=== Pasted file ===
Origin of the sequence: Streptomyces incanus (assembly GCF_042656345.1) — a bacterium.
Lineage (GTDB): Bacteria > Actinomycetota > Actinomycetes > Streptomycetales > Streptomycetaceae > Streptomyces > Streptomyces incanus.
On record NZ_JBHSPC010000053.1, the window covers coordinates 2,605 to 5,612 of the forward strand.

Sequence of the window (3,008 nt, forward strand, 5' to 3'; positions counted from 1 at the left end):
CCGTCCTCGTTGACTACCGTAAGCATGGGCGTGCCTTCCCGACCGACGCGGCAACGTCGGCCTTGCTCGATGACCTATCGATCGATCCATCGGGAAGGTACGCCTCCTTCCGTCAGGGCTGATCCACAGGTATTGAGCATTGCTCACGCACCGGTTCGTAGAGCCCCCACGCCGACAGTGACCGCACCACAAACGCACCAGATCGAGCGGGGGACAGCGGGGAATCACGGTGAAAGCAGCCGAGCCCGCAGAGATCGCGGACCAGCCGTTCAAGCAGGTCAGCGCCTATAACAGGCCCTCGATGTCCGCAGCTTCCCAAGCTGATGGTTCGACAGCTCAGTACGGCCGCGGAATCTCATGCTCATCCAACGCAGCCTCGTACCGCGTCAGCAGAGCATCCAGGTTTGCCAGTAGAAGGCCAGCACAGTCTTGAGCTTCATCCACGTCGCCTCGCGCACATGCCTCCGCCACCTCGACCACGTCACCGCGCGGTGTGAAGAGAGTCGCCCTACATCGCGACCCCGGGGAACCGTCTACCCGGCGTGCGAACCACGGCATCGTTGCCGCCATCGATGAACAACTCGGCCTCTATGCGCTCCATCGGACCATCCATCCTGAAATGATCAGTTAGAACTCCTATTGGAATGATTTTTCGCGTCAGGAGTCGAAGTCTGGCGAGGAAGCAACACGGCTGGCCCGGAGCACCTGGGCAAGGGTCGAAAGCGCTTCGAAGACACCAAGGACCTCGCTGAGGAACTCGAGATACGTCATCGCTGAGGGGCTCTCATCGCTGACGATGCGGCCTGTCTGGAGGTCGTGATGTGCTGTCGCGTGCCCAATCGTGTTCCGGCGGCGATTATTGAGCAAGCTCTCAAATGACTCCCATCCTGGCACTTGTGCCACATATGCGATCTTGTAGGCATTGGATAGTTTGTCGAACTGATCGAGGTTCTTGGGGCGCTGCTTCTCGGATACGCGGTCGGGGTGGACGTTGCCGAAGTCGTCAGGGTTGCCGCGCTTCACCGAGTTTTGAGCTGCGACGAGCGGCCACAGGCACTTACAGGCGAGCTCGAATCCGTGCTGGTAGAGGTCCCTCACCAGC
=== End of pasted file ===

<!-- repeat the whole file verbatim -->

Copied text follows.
Origin of the sequence: Streptomyces incanus (assembly GCF_042656345.1) — a bacterium.
Lineage (GTDB): Bacteria > Actinomycetota > Actinomycetes > Streptomycetales > Streptomycetaceae > Streptomyces > Streptomyces incanus.
On record NZ_JBHSPC010000053.1, the window covers coordinates 2,605 to 5,612 of the forward strand.

Sequence of the window (3,008 nt, forward strand, 5' to 3'; positions counted from 1 at the left end):
CCGTCCTCGTTGACTACCGTAAGCATGGGCGTGCCTTCCCGACCGACGCGGCAACGTCGGCCTTGCTCGATGACCTATCGATCGATCCATCGGGAAGGTACGCCTCCTTCCGTCAGGGCTGATCCACAGGTATTGAGCATTGCTCACGCACCGGTTCGTAGAGCCCCCACGCCGACAGTGACCGCACCACAAACGCACCAGATCGAGCGGGGGACAGCGGGGAATCACGGTGAAAGCAGCCGAGCCCGCAGAGATCGCGGACCAGCCGTTCAAGCAGGTCAGCGCCTATAACAGGCCCTCGATGTCCGCAGCTTCCCAAGCTGATGGTTCGACAGCTCAGTACGGCCGCGGAATCTCATGCTCATCCAACGCAGCCTCGTACCGCGTCAGCAGAGCATCCAGGTTTGCCAGTAGAAGGCCAGCACAGTCTTGAGCTTCATCCACGTCGCCTCGCGCACATGCCTCCGCCACCTCGACCACGTCACCGCGCGGTGTGAAGAGAGTCGCCCTACATCGCGACCCCGGGGAACCGTCTACCCGGCGTGCGAACCACGGCATCGTTGCCGCCATCGATGAACAACTCGGCCTCTATGCGCTCCATCGGACCATCCATCCTGAAATGATCAGTTAGAACTCCTATTGGAATGATTTTTCGCGTCAGGAGTCGAAGTCTGGCGAGGAAGCAACACGGCTGGCCCGGAGCACCTGGGCAAGGGTCGAAAGCGCTTCGAAGACACCAAGGACCTCGCTGAGGAACTCGAGATACGTCATCGCTGAGGGGCTCTCATCGCTGACGATGCGGCCTGTCTGGAGGTCGTGATGTGCTGTCGCGTGCCCAATCGTGTTCCGGCGGCGATTATTGAGCAAGCTCTCAAATGACTCCCATCCTGGCACTTGTGCCACATATGCGATCTTGTAGGCATTGGATAGTTTGTCGAACTGATCGAGGTTCTTGGGGCGCTGCTTCTCGGATACGCGGTCGGGGTGGACGTTGCCGAAGTCGTCAGGGTTGCCGCGCTTCACCGAGTTTTGAGCTGCGACGAGCGGCCACAGGCACTTACAGGCGAGCTCGAATCCGTGCTGGTAGAGGTCCCTCACCAGC